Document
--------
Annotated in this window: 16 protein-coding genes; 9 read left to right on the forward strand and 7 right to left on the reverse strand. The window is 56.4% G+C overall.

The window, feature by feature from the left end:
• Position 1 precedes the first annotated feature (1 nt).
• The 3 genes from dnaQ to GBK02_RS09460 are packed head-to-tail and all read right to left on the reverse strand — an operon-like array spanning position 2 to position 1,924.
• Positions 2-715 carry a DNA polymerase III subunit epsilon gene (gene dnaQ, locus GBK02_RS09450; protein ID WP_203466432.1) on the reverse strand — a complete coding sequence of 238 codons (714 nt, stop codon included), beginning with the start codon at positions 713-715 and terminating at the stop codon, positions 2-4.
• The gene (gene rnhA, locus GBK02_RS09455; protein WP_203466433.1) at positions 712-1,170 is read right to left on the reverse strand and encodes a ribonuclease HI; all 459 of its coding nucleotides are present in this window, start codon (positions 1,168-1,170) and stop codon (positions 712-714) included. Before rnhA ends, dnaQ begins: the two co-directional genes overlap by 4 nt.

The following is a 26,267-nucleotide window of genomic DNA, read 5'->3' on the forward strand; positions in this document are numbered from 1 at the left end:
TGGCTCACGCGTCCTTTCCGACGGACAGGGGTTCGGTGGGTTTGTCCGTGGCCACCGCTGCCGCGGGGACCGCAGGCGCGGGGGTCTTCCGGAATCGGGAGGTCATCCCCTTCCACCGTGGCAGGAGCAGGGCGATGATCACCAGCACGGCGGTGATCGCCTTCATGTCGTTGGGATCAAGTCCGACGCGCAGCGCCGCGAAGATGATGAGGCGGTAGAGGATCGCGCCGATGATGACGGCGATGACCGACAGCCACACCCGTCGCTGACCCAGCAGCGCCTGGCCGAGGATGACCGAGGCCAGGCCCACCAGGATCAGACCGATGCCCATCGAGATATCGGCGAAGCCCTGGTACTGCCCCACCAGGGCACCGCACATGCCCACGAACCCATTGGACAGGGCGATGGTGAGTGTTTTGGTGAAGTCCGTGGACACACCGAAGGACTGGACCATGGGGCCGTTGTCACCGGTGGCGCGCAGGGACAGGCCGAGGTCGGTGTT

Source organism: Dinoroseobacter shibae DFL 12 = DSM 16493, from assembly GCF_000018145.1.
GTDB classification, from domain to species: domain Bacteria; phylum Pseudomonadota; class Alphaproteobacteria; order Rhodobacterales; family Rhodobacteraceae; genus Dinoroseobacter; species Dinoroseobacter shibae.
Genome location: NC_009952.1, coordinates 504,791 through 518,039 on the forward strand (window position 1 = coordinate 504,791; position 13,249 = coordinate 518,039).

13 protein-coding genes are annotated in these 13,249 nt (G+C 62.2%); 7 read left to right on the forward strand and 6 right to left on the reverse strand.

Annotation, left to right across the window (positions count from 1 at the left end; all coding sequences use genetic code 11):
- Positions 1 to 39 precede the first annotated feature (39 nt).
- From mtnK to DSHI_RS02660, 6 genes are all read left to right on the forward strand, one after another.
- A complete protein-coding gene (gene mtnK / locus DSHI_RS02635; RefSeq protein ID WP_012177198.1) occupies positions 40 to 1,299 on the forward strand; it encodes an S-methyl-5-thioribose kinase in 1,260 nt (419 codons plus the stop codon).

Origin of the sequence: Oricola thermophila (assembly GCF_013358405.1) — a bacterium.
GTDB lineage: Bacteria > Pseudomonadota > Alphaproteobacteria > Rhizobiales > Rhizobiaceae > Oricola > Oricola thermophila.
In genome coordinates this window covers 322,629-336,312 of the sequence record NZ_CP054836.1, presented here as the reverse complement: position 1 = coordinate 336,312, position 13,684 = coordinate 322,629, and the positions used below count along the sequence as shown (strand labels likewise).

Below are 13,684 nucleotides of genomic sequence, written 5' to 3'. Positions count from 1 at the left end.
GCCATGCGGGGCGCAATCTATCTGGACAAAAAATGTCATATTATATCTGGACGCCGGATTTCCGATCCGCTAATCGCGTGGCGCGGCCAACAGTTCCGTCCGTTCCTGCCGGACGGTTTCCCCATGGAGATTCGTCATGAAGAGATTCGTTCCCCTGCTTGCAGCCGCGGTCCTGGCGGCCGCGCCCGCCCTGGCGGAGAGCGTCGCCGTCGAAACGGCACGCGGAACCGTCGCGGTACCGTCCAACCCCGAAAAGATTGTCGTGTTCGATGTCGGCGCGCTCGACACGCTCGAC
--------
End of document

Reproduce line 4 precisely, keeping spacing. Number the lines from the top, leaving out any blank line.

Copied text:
• The 3 genes from dnaQ to GBK02_RS09460 are packed head-to-tail and all read right to left on the reverse strand — an operon-like array spanning position 2 to position 1,924.